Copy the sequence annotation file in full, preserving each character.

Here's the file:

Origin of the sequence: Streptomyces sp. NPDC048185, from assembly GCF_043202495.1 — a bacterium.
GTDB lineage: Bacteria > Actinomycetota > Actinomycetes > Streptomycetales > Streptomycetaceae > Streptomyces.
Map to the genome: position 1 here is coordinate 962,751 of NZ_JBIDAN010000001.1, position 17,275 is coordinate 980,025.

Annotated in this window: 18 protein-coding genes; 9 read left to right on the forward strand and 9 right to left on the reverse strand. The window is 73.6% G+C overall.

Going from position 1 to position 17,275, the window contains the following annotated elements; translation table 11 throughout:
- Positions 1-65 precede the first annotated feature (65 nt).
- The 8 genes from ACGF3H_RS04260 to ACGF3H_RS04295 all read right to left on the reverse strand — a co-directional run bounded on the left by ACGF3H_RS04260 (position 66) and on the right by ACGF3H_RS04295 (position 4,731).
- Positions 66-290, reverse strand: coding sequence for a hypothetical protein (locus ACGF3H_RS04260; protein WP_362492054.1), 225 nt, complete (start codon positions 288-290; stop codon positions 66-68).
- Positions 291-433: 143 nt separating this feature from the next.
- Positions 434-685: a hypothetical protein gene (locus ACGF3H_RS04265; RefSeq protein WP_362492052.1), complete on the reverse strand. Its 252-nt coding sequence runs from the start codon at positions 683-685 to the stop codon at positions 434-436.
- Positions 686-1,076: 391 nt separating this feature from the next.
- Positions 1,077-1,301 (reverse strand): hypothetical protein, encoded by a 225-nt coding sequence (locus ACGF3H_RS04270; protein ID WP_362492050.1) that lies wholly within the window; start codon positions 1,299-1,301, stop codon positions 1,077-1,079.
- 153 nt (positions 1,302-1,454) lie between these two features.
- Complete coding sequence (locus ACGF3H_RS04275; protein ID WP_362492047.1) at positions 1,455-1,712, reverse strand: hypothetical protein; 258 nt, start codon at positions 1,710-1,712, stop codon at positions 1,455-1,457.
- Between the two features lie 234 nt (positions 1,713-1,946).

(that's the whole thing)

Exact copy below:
Origin of the sequence: Streptomyces sp. NPDC048185, from assembly GCF_043202495.1 — a bacterium.
GTDB lineage: Bacteria > Actinomycetota > Actinomycetes > Streptomycetales > Streptomycetaceae > Streptomyces.
Map to the genome: position 1 here is coordinate 962,751 of NZ_JBIDAN010000001.1, position 17,275 is coordinate 980,025.

Annotated in this window: 18 protein-coding genes; 9 read left to right on the forward strand and 9 right to left on the reverse strand. The window is 73.6% G+C overall.

Going from position 1 to position 17,275, the window contains the following annotated elements; translation table 11 throughout:
- Positions 1-65 precede the first annotated feature (65 nt).
- The 8 genes from ACGF3H_RS04260 to ACGF3H_RS04295 all read right to left on the reverse strand — a co-directional run bounded on the left by ACGF3H_RS04260 (position 66) and on the right by ACGF3H_RS04295 (position 4,731).
- Positions 66-290, reverse strand: coding sequence for a hypothetical protein (locus ACGF3H_RS04260; protein WP_362492054.1), 225 nt, complete (start codon positions 288-290; stop codon positions 66-68).
- Positions 291-433: 143 nt separating this feature from the next.
- Positions 434-685: a hypothetical protein gene (locus ACGF3H_RS04265; RefSeq protein WP_362492052.1), complete on the reverse strand. Its 252-nt coding sequence runs from the start codon at positions 683-685 to the stop codon at positions 434-436.
- Positions 686-1,076: 391 nt separating this feature from the next.
- Positions 1,077-1,301 (reverse strand): hypothetical protein, encoded by a 225-nt coding sequence (locus ACGF3H_RS04270; protein ID WP_362492050.1) that lies wholly within the window; start codon positions 1,299-1,301, stop codon positions 1,077-1,079.
- 153 nt (positions 1,302-1,454) lie between these two features.
- Complete coding sequence (locus ACGF3H_RS04275; protein ID WP_362492047.1) at positions 1,455-1,712, reverse strand: hypothetical protein; 258 nt, start codon at positions 1,710-1,712, stop codon at positions 1,455-1,457.
- Between the two features lie 234 nt (positions 1,713-1,946).